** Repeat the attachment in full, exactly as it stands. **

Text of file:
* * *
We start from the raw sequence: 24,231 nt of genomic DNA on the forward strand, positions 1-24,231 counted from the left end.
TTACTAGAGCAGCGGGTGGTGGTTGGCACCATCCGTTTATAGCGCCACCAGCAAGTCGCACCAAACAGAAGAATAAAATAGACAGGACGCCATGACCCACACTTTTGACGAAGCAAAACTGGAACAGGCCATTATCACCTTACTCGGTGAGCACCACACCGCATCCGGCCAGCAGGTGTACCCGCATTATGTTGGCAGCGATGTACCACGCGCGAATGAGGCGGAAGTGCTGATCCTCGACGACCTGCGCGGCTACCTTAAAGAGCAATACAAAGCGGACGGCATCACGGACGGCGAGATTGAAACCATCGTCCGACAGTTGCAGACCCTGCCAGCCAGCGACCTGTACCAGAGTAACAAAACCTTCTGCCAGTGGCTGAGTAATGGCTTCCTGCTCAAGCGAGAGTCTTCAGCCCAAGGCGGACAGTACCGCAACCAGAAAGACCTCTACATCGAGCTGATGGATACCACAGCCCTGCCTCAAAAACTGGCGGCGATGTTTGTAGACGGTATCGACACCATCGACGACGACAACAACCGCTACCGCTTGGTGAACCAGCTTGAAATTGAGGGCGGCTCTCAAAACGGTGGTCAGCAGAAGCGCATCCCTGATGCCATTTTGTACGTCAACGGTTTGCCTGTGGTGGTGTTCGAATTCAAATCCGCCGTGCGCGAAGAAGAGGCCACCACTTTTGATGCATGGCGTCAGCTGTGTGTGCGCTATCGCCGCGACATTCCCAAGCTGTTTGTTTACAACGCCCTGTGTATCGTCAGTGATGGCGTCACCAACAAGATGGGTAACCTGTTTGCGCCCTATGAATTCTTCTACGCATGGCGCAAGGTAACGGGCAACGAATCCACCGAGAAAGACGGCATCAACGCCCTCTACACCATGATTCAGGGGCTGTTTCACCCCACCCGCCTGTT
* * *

We start from the raw sequence: 24,231 nt of genomic DNA on the forward strand, positions 1-24,231 counted from the left end.
TTACTAGAGCAGCGGGTGGTGGTTGGCACCATCCGTTTATAGCGCCACCAGCAAGTCGCACCAAACAGAAGAATAAAATAGACAGGACGCCATGACCCACACTTTTGACGAAGCAAAACTGGAACAGGCCATTATCACCTTACTCGGTGAGCACCACACCGCATCCGGCCAGCAGGTGTACCCGCATTATGTTGGCAGCGATGTACCACGCGCGAATGAGGCGGAAGTGCTGATCCTCGACGACCTGCGCGGCTACCTTAAAGAGCAATACAAAGCGGACGGCATCACGGACGGCGAGATTGAAACCATCGTCCGACAGTTGCAGACCCTGCCAGCCAGCGACCTGTACCAGAGTAACAAAACCTTCTGCCAGTGGCTGAGTAATGGCTTCCTGCTCAAGCGAGAGTCTTCAGCCCAAGGCGGACAGTACCGCAACCAGAAAGACCTCTACATCGAGCTGATGGATACCACAGCCCTGCCTCAAAAACTGGCGGCGATGTTTGTAGACGGTATCGACACCATCGACGACGACAACAACCGCTACCGCTTGGTGAACCAGCTTGAAATTGAGGGCGGCTCTCAAAACGGTGGTCAGCAGAAGCGCATCCCTGATGCCATTTTGTACGTCAACGGTTTGCCTGTGGTGGTGTTCGAATTCAAATCCGCCGTGCGCGAAGAAGAGGCCACCACTTTTGATGCATGGCGTCAGCTGTGTGTGCGCTATCGCCGCGACATTCCCAAGCTGTTTGTTTACAACGCCCTGTGTATCGTCAGTGATGGCGTCACCAACAAGATGGGTAACCTGTTTGCGCCCTATGAATTCTTCTACGCATGGCGCAAGGTAACGGGCAACGAATCCACCGAGAAAGACGGCATCAACGCCCTCTACACCATGATTCAGGGGCTGTTTCACCCCACCCGCCTGTT